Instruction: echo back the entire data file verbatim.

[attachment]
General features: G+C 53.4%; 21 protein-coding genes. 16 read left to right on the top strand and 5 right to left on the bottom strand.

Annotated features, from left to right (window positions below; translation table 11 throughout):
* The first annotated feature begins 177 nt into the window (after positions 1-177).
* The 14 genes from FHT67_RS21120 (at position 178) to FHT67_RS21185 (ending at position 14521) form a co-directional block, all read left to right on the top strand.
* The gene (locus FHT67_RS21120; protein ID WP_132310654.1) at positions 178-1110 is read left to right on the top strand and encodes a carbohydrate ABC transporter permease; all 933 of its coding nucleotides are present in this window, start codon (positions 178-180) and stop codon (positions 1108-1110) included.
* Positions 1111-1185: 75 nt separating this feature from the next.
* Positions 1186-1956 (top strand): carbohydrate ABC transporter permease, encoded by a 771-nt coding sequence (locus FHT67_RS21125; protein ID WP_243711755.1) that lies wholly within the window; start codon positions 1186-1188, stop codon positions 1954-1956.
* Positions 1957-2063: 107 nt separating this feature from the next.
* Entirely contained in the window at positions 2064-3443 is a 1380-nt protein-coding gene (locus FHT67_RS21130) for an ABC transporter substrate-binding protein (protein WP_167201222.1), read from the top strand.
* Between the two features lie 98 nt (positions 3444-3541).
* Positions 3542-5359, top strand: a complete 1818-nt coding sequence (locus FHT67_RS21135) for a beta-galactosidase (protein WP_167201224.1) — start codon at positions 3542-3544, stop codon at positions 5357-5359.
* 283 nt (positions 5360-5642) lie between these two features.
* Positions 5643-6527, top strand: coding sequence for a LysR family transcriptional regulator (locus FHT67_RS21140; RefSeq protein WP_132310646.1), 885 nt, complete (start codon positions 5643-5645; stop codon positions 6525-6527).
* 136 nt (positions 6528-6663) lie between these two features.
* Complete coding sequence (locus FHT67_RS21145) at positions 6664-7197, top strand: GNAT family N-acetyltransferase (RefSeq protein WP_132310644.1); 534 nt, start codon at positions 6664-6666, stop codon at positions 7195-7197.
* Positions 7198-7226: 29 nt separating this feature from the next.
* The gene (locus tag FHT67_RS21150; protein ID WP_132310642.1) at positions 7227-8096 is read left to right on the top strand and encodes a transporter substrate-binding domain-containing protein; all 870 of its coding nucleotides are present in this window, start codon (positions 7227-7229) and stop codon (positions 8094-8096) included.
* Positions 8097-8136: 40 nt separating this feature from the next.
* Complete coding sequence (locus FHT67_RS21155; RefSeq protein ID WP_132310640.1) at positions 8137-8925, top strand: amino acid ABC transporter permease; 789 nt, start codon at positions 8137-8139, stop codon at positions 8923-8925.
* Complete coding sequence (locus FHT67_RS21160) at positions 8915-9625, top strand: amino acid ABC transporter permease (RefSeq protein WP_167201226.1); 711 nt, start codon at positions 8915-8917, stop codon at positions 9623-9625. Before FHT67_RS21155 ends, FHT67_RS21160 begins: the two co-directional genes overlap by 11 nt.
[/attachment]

General features: G+C 53.4%; 21 protein-coding genes. 16 read left to right on the top strand and 5 right to left on the bottom strand.

Annotated features, from left to right (window positions below; translation table 11 throughout):
* The first annotated feature begins 177 nt into the window (after positions 1-177).
* The 14 genes from FHT67_RS21120 (at position 178) to FHT67_RS21185 (ending at position 14521) form a co-directional block, all read left to right on the top strand.
* The gene (locus FHT67_RS21120; protein ID WP_132310654.1) at positions 178-1110 is read left to right on the top strand and encodes a carbohydrate ABC transporter permease; all 933 of its coding nucleotides are present in this window, start codon (positions 178-180) and stop codon (positions 1108-1110) included.
* Positions 1111-1185: 75 nt separating this feature from the next.
* Positions 1186-1956 (top strand): carbohydrate ABC transporter permease, encoded by a 771-nt coding sequence (locus FHT67_RS21125; protein ID WP_243711755.1) that lies wholly within the window; start codon positions 1186-1188, stop codon positions 1954-1956.
* Positions 1957-2063: 107 nt separating this feature from the next.
* Entirely contained in the window at positions 2064-3443 is a 1380-nt protein-coding gene (locus FHT67_RS21130) for an ABC transporter substrate-binding protein (protein WP_167201222.1), read from the top strand.
* Between the two features lie 98 nt (positions 3444-3541).
* Positions 3542-5359, top strand: a complete 1818-nt coding sequence (locus FHT67_RS21135) for a beta-galactosidase (protein WP_167201224.1) — start codon at positions 3542-3544, stop codon at positions 5357-5359.
* 283 nt (positions 5360-5642) lie between these two features.
* Positions 5643-6527, top strand: coding sequence for a LysR family transcriptional regulator (locus FHT67_RS21140; RefSeq protein WP_132310646.1), 885 nt, complete (start codon positions 5643-5645; stop codon positions 6525-6527).
* 136 nt (positions 6528-6663) lie between these two features.
* Complete coding sequence (locus FHT67_RS21145) at positions 6664-7197, top strand: GNAT family N-acetyltransferase (RefSeq protein WP_132310644.1); 534 nt, start codon at positions 6664-6666, stop codon at positions 7195-7197.
* Positions 7198-7226: 29 nt separating this feature from the next.
* The gene (locus tag FHT67_RS21150; protein ID WP_132310642.1) at positions 7227-8096 is read left to right on the top strand and encodes a transporter substrate-binding domain-containing protein; all 870 of its coding nucleotides are present in this window, start codon (positions 7227-7229) and stop codon (positions 8094-8096) included.
* Positions 8097-8136: 40 nt separating this feature from the next.
* Complete coding sequence (locus FHT67_RS21155; RefSeq protein ID WP_132310640.1) at positions 8137-8925, top strand: amino acid ABC transporter permease; 789 nt, start codon at positions 8137-8139, stop codon at positions 8923-8925.
* Complete coding sequence (locus FHT67_RS21160) at positions 8915-9625, top strand: amino acid ABC transporter permease (RefSeq protein WP_167201226.1); 711 nt, start codon at positions 8915-8917, stop codon at positions 9623-9625. Before FHT67_RS21155 ends, FHT67_RS21160 begins: the two co-directional genes overlap by 11 nt.